Afghanistan: The Taliban government in Afghanistan is calling for sanctions to be lifted

ISLAMABAD: The Afghan government renewed on Monday its request to lift sanctions, including travel ban of more than a dozen Taliban leaders, saying that these restrictions do not benefit either side.
Ever since the Taliban took over Afghanistan on August 15, 2021, over $9 billion Afghanistan property was stopped by the US and European countries and restrictions were placed on bank system of a world ravaged by war.
“The imposition of coercive policies and sanctions by other countries has affected our people,” said Abdul Latif Nazari, the Taliban’s deputy finance minister.
The Taliban’s spokesman in Doha, Sohail Shaheen, however, said that their country is in financial crisis due to sanctions and lack of international recognition. The Taliban, according to him, inherited a weak economy and a very poor country in Afghanistan when they seized power in Kabul in August 2021. “The poverty we are facing today was inherited from the last 20 years when foreign troops were present in Afghanistan,” he said in a press conference.
Shaheen said that while the “ruler” had spent billions of dollars on the country, “those dollars went into the pockets of the fighters. The common people continued to be poor.” This worsened, he said, when he imposed economic sanctions on Afghanistan after the Taliban took power.
The Taliban’s spokesman in Kabul, Zabihullah Mujahid, called for the lifting of the ban on some of their leaders to help advance the talks. “About 14 to 15 adults have problems walking. It (restriction of movement) was there before but it has been extended. This does not benefit any side because the leaders’ visits are important to the world and the development of Afghanistan,” he said.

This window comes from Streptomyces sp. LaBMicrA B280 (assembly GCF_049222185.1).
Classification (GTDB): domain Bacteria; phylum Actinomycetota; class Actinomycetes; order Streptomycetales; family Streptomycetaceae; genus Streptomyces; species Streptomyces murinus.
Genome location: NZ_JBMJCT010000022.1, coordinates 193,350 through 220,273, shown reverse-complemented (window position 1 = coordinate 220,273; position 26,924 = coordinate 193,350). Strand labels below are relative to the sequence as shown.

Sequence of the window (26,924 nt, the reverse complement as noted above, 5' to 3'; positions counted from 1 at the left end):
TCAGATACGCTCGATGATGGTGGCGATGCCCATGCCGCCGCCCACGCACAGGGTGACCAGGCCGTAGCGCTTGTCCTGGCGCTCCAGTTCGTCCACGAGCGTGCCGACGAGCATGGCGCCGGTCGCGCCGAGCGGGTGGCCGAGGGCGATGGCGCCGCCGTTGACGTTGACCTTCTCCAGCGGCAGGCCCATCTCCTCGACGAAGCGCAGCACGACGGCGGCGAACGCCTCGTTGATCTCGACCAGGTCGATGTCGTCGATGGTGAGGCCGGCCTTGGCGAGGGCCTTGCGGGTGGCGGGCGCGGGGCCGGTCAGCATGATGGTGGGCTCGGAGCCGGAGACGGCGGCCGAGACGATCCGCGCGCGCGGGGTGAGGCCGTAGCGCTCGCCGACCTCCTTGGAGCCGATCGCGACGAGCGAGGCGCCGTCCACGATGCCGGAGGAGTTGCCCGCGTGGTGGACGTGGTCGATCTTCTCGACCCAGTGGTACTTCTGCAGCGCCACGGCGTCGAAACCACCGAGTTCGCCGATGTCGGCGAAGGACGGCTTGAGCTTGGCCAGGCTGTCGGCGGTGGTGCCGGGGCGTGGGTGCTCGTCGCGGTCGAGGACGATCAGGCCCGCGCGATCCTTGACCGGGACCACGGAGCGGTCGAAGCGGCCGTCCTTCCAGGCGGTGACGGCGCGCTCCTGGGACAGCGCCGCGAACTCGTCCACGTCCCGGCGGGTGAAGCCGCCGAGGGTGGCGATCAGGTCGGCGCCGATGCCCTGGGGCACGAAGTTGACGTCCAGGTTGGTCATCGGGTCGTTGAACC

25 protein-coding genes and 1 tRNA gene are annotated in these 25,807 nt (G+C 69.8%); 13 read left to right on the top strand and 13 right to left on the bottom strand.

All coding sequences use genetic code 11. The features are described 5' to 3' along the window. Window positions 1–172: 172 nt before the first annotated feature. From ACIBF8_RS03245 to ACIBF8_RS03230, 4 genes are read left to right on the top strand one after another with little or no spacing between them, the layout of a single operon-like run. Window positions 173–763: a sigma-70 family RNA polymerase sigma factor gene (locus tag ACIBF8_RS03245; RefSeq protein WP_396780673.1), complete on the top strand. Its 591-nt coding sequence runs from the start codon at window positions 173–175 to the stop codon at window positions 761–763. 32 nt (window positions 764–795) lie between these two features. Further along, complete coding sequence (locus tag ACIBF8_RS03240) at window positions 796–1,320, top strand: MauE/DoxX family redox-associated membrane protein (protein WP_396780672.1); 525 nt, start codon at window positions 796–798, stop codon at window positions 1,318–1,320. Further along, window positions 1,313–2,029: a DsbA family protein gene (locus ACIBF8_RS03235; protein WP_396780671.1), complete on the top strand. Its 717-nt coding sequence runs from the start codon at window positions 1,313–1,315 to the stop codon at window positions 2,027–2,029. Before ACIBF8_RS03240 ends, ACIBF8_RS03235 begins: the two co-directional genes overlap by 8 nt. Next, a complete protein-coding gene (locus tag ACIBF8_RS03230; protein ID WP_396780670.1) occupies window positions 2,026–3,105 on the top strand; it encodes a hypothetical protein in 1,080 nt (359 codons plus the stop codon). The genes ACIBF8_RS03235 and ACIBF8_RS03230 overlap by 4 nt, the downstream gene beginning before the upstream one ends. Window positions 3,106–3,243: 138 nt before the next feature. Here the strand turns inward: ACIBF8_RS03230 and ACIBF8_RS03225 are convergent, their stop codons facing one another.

A total of 135 Taliban officials have been given sanctions, including suspension of goods and travel restrictions, according to a 2011 Security Council resolution. Last year, a brief exemption from the travel ban was granted to 13 Taliban leaders, including Foreign Minister Amir Khan Muttaqi, that allow them to meet with officials from other countries, including the United States. The UN Security Council, however, overturned the resolution in August 2022 after criticism from Western countries, citing the failure of the Taliban to follow through on their commitments to respect the human rights of all Afghans, including women, form a coalition government, and combat terrorism.

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